Thursday, April 13, 2006

Innocent Dreams

(Lucile Hadzihalilovic, France, 2004, 35mm, 115 mins.)


It's such a sad old feeling
the fields are soft and green
it's memories that I'm stealing
but you're innocent when you dream
when you dream
you're innocent when you dream

-- Tom Waits, "Innocent When You Dream" (1987)


There are films that, if known by another title, just wouldn't be the same.
Gaspar Noé's incredibly disturbing Irréversible is one of them. It begins at
the horrific end and winds its way back to the blissful beginning. Then it's over.
The idea is that you'll leave the theater feeling good. Nice try, but I found it impossible to get those indelible images of rape and murder out of my head.

It all comes back to the title: Irréversible. (Happiness will not -- cannot -- last.)
Noé's editor, Lucile Hadzihalilovic (I Stand Alone), has named her debut
Innocence, and I can't imagine another title for it. While watching, I kept
thinking about the concept. I wondered: Is innocence really such a good
thing? As children, we work hard to lose it; as adults, we work hard to regain it.

Ranging in age from six to 12, the girls in Hadzihalilovic's dreamy reverie
(she has cited Spirit of the Beehive as an influence) are locked away from the
outside world. The velvet ribbons in their hair indicate their ages: red for the six-year-olds -- like new arrival Iris (Zoé Auclair) -- orange for the seven-year-olds, etc. The rest of their uniform consists of a white shirt, white skirt, and dark boots.
It isn't clear where this boarding school is located or when the story takes
place, only that the students are as innocent as can be. There are no men,
no boys -- few women even -- to "corrupt" them. This is fine with most of the
girls, but some will do anything to escape, even though the vine-encrusted wall enclosing the school lacks an entrance. They take risks, they pay the price.
The assumption is that there must be something better beyond the wall.
Like, say, the adult world. But maybe there isn't. Maybe they're surrounded by crushing poverty. Maybe an arid desert. Maybe there's nothing there at all.
Based on Frank Wedekind's Symbolist short story, "Mine-Haha, or The
Corporal Education of Young Girls," Innocence often feels like Kafka, i.e.
lots of arcane rules and regulations, as interpreted by photographer Sally
Mann (or even Lewis Carroll), i.e. lots of "innocent" prepubescent nudity.
In any case, the girls have been locked away for so long they have no idea.
We don't know where they came from or where they'll go when they turn 12 -- only that they must leave at that time (and that each one arrives in a coffin).
Will they be sent out into the world? To another school? Into indentured servitude? After all, their primary subjects are physical fitness, ballet, and biology. And the headmistress who visits anually, to select one "blue ribbon" girl for early departure, is as concerned with their looks as their ability.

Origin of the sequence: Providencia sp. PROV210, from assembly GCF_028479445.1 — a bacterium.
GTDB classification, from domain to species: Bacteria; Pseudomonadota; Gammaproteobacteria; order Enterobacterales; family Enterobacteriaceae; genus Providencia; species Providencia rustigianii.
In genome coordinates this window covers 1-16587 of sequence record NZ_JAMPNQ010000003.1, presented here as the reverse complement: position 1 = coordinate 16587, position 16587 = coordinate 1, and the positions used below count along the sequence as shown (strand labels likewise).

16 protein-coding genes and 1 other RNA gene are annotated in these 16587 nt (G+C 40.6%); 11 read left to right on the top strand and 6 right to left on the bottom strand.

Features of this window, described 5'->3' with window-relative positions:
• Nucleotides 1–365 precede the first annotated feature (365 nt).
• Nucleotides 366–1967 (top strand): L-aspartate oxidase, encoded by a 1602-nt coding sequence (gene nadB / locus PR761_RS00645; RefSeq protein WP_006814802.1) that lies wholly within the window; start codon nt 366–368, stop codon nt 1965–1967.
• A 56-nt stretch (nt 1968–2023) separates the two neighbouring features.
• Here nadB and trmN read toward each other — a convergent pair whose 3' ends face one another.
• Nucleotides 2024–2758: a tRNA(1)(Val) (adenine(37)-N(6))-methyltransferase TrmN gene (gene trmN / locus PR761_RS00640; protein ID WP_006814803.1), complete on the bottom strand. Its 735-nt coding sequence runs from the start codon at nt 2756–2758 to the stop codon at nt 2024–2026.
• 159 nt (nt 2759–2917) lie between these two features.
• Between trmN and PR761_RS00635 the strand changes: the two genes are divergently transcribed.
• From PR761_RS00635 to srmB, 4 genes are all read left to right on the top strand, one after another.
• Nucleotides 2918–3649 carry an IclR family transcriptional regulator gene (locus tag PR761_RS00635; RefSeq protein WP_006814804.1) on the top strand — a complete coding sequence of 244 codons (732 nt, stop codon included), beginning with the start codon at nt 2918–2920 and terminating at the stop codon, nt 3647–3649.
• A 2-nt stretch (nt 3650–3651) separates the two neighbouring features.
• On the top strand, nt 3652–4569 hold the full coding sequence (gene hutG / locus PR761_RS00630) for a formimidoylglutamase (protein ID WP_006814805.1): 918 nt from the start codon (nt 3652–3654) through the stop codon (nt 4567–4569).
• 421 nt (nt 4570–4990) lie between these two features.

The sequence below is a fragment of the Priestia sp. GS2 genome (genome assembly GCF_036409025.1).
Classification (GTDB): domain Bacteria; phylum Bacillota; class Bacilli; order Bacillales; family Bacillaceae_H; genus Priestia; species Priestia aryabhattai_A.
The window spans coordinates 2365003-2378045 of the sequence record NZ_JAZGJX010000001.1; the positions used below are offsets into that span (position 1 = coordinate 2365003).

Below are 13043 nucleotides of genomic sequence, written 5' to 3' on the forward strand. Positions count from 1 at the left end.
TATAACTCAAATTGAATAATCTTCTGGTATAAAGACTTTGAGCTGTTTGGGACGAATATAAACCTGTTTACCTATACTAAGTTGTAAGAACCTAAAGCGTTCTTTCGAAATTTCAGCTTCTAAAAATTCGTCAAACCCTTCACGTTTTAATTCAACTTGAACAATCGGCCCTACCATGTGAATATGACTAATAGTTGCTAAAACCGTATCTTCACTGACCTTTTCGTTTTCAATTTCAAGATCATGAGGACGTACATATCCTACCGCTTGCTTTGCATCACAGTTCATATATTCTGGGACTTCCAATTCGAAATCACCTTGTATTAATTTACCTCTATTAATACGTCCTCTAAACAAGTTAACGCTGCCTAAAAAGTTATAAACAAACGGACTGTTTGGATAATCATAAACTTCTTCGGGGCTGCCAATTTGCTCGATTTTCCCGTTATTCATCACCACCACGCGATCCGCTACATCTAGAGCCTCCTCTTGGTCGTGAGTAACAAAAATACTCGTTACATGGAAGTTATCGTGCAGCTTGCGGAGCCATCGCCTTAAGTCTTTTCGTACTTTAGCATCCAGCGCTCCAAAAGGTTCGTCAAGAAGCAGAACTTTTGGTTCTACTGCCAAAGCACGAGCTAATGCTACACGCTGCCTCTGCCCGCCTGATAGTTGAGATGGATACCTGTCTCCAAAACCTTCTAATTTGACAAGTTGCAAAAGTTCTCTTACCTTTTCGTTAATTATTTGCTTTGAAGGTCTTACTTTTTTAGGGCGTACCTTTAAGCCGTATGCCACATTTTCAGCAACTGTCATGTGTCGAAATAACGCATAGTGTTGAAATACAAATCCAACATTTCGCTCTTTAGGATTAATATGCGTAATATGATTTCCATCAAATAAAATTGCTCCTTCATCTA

So who are we meant to side with -- the girls who quietly accept their fate or those who question it, knowing that insurbordination will not be tolerated? And what about their instructors, Mademoiselles Eva (Marion Cotillard, Big Fish) and Edith (Hélène de Fougerolles, Va Savoir)? The women are strict and supportive in equal measure, but there's something sad -- even a little sick -- about them.
Are they sisters? Lovers? Former students? They look a lot alike, except Edith has a limp. Rumor has it she tried to escape as a student. Her punishment was to stay and teach. Do they have their students' best interests at heart?
By the end of the film, Hadzihalilovic has lifted the veil on many of these mysteries, but only in the most elliptical manner. We do find out, for instance, where Bianca (Bérangère Haubruge), a violet ribbon girl, goes every night. But why? Ay, there's the rub. Then again, we don't find out what happens to Alice (Lea Bridarolli), only that the girls are instructed to never mention her again.
At the conclusion, we also find out what happens to Bianca and the other violet ribbons when they "graduate." But what does it mean? All I know is that Innocence ends with one of the most blatant phallic symbols in the history of cinema. Is Hadzihalilovic suggesting that woman without man is incomplete? That seems too simplistic. If so, however, she's found a fantastic way to say it.
Note: If you've never heard of Marion Cotillard, who picked up a César for
A Very Long Engagement, you will. According to her official website, she's been
cast opposite Russell Crowe in the new Ridley Scott movie, A Good Year.
Innocence plays at the Northwest Film Forum April 14-20, Fri.-Thurs., at 7
and 9:30pm. First screening introduced by critic/programmer Jonathan
Marlow (GreenCine). The NWFF is located at 1515 12th Ave., on
Capitol Hill between Pike and Pine. For more information, please click here. You can also call 206-329-2629 for general info and 206-267-5380 for show times.

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